There is always this part when I break through… I have a fucking revelation and then it’s like … The set has come together. Everything is okay again and I feel empowered and I can move on.
So Pharmakon is the Most important thing in your life? 
I could not stop doing it or I would literally go insane. Pharmakon is about a very specific concept, but it is not something that is outside of myself, it is an extension of myself. It is not like Pharmakon is my alter ego or just some alias that I go under. Pharmakon is me. At all times. There is no way to extricate myself from it, which is kind of scary and depressing.
Do you feel comfortable talking a little bit about the specific concepts behind Pharmakon?
The name it’s self is the gateway to understanding what the project is about. Pharmakon is an ancient Greek word; it means both poison and remedy, at the same time. It is the philosophy of something being dual in nature. The idea that something which could harm you, could also help you. But the distinction that is important to me is that the project is about duality, not juxtaposition, it is not about two things that are on opposite sides of the same spectrum, it is about two things that are opposite being the same thing.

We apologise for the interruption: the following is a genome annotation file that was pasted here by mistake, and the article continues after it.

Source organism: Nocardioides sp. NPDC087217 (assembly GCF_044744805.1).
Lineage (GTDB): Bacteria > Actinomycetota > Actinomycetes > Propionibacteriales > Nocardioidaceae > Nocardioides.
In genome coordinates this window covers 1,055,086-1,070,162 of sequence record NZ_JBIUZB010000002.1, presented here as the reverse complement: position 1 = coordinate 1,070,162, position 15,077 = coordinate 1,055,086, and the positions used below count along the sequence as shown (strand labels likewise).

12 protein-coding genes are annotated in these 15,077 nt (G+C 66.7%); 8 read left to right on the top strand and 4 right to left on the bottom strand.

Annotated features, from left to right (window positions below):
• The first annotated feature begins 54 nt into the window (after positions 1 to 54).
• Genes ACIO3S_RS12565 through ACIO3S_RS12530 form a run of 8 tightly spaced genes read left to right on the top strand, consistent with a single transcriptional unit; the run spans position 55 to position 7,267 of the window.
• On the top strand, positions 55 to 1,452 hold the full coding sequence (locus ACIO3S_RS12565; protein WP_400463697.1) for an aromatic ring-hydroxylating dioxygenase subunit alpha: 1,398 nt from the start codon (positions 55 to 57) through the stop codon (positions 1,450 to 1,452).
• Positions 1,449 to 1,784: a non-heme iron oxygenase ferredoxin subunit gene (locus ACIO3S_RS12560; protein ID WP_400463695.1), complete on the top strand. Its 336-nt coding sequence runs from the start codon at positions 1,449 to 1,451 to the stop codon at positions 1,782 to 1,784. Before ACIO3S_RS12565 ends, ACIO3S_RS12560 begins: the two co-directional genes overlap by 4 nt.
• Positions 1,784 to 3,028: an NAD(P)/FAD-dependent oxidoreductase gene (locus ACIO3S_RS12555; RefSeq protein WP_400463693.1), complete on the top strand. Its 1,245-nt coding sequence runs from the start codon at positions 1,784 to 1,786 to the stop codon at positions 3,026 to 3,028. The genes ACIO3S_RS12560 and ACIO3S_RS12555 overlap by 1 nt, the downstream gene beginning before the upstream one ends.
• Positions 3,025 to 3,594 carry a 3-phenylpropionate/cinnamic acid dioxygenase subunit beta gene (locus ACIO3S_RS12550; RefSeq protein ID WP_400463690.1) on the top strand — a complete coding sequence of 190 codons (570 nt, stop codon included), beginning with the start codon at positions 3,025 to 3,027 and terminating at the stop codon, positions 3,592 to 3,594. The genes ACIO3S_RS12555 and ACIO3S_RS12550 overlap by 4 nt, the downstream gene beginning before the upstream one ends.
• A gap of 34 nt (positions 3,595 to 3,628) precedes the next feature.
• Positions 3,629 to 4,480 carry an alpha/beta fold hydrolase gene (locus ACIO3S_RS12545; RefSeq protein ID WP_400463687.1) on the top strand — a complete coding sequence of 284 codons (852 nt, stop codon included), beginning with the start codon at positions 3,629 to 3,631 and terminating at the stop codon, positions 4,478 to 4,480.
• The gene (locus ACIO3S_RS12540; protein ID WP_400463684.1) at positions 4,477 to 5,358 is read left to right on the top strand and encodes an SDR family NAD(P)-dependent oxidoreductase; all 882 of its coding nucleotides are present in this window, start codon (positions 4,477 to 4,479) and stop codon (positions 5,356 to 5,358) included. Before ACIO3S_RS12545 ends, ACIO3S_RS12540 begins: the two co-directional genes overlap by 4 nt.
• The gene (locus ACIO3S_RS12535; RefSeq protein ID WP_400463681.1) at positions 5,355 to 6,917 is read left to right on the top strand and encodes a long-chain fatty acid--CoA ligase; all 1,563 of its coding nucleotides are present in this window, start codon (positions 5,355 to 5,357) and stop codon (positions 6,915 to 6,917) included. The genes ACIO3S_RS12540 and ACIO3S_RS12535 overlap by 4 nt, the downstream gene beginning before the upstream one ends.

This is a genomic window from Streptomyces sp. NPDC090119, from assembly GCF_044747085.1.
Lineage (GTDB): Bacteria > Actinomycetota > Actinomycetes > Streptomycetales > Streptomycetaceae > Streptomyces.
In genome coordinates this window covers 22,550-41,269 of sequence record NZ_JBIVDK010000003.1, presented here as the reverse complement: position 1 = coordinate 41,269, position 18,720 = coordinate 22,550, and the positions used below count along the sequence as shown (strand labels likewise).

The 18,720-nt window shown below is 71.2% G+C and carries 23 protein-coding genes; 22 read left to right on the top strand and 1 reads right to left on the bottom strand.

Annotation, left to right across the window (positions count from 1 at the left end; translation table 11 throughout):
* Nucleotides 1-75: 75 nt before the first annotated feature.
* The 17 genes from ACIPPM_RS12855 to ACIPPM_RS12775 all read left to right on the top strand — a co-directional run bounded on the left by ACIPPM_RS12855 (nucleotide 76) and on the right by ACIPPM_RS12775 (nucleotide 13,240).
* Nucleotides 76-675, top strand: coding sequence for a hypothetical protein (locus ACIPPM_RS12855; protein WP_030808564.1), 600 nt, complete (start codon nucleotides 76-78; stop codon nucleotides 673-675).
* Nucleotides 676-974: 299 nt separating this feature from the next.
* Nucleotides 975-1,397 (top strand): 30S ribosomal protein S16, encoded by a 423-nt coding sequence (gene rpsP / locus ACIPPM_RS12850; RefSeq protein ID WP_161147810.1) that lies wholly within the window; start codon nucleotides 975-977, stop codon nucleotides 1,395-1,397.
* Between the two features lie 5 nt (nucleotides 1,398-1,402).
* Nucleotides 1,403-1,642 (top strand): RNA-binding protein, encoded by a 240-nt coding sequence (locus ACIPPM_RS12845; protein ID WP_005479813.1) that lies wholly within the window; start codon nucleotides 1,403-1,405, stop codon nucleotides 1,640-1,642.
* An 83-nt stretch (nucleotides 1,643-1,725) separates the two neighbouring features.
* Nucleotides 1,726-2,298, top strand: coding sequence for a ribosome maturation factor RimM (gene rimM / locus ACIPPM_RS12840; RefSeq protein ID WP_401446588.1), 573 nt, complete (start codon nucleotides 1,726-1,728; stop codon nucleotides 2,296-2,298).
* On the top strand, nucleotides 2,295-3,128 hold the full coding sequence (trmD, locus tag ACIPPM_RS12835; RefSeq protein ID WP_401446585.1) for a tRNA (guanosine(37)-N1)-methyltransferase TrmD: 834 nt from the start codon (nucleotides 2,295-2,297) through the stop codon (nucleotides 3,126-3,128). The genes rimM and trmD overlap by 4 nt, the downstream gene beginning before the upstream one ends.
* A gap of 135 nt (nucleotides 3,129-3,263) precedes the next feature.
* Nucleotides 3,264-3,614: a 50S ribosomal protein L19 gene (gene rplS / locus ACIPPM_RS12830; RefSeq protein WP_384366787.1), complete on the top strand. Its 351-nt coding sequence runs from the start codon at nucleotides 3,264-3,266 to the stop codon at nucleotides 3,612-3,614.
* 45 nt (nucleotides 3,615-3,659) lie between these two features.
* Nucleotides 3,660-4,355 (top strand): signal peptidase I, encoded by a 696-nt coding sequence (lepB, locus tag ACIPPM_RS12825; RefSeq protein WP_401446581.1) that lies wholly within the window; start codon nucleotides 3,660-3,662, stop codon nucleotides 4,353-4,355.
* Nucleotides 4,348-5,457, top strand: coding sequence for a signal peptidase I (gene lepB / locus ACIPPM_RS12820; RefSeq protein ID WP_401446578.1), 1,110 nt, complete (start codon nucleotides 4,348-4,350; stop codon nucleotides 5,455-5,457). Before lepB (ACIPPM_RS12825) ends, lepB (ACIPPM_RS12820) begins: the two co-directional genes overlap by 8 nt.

There are many themes that fall under that umbrella. If you break [Pharmakon] down to it’s core, it is human connection. It’s not some cold power electronics project. It’s hot and sticky. It is the moisture in your groin. What is it? You can’t help it; it’s just there. I didn’t mean to put it there. I know it’s offensive, but the human race is disgusting. If they think I am acceptable, then I am doing something wrong, frankly.
You’ve had several releases in the past but they are extremely difficult to get your hands on. Very limited editions. Is that intentional or is that just the only means that you had to release your recordings?
It is a little of both.  I’ve had many offers from various labels, small, medium and large offering to put stuff out, but I feel that a release as a finished project is something that is so specific, especially in noise/industrial/PE that it is something that has to be whole and complete. Part of that is the music, the lyrics, the artwork and the label that it is on. It does say something about the context of the record.
(Laughs) Well, there is an entire record that I have recorded TWICE. The material was written in 2009 and it still hasn’t come out. I have entire full lengths that I have recorded and have an inclination to release but… I am true to myself. And my art. And if it isn’t what it is supposed to be, I am not going to release it. I am not going to jam for two hours and think that someone is going to care. If I am not completely at peace and passionate about a release, I could not expect